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The Girl With Brains In Her Feet Review

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Jack is a talented young girl dragged in every direction by the influential people in her life. All she really wants to do is be a normal teen and experiment as much as possible, but being pushed in all different directions except the ones she wants leads to a pressure that proves too much.

★★★★★

That most tasteless of decades in terms of fashion and popular culture, the 1970s, rears its ridiculously-coiffed head again this month, this time with a story not of sex and drugs and rock'n'roll, but of sex and drugs and running shoes.

The story centres on Jack (Ward), a 13-year-old girl whose sporting and artistic prowess has made her something of a teacher's pet. Sports master Mr. Loughborough (Thompson) wants her to sacrifice her other activities to run in the county athletic trials, and is willing to spend all his spare time coaching her. Meanwhile, her hippie art teacher (Samantha Wheatley) wants Jack to fulfill her artistic potential; friend Maxine (Jodie Smith) jealously wants to lead her off the rails; and Jack's unmarried, deeply religious mother (Mealing) wants her daughter to get through puberty as quickly and with as little fuss as possible. Jack herself wants to win the trials, smoke, try sex, have a normal mother and use tampons instead of sanitary towels. But she can't do it all, and the pressures from all sides gradually prove too much.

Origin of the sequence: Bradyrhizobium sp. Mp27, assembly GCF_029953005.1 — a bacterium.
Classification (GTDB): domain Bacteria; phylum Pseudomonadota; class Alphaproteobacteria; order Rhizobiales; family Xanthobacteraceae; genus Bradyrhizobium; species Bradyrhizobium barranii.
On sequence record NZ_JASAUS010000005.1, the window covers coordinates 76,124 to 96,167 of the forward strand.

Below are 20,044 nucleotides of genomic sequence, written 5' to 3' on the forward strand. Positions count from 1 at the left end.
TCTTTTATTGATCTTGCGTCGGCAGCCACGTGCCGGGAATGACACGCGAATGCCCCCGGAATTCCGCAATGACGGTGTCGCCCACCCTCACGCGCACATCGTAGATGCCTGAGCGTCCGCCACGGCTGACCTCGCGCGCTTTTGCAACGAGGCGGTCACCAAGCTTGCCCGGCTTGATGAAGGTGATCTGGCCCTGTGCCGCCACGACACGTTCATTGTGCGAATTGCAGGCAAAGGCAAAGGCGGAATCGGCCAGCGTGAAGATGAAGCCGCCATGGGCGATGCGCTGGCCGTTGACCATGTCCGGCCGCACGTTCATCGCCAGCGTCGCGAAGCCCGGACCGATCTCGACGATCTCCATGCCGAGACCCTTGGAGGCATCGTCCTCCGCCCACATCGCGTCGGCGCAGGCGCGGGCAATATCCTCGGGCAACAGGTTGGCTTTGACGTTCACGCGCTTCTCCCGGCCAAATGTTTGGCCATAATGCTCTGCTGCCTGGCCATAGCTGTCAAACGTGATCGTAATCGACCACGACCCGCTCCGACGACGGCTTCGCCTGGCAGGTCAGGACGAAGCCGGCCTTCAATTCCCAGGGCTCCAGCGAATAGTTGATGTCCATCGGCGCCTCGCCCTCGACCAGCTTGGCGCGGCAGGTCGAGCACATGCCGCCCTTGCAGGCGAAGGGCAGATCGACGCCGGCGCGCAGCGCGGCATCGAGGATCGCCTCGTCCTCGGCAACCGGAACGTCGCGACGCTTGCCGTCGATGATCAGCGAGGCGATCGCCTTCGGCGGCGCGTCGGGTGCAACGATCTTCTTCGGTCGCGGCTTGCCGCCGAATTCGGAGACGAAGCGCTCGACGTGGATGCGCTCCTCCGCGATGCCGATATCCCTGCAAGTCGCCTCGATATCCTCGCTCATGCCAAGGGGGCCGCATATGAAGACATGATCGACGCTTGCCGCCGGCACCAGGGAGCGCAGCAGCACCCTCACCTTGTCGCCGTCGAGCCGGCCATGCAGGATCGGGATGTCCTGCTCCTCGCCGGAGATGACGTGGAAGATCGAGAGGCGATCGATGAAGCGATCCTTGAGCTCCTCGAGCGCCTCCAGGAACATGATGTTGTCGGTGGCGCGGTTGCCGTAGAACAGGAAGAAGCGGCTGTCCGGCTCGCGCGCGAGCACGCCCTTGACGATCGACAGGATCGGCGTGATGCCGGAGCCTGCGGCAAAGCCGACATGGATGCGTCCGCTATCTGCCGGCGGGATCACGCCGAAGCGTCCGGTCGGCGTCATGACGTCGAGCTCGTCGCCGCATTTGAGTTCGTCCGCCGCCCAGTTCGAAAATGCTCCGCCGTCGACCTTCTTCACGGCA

Debut director Bangura achieves a tremendous sense of the '70s, drawing on the very worst of its pop music and styles, while screenwriter Jo Hodges has peppered the plot with the now discomfitting language and attitudes peculiar to that pre-PC era. Unusually, the adults steal the scenes from the youngsters: Mealing is as intriguing as Thompson is endearing, while the schoolgirl chatter about boys and sex is somewhat forced and unnatural.

While it's an engaging story humorously told, it belongs more to the small screen (for which Hodges has written widely) than that of the big silver variety, so loses a star it may otherwise have garnered.

While it's an engaging story humorously told, it belongs more to the small screen (for which Hodges has written widely) than that of the big silver variety, so loses a star it may otherwise have garnered.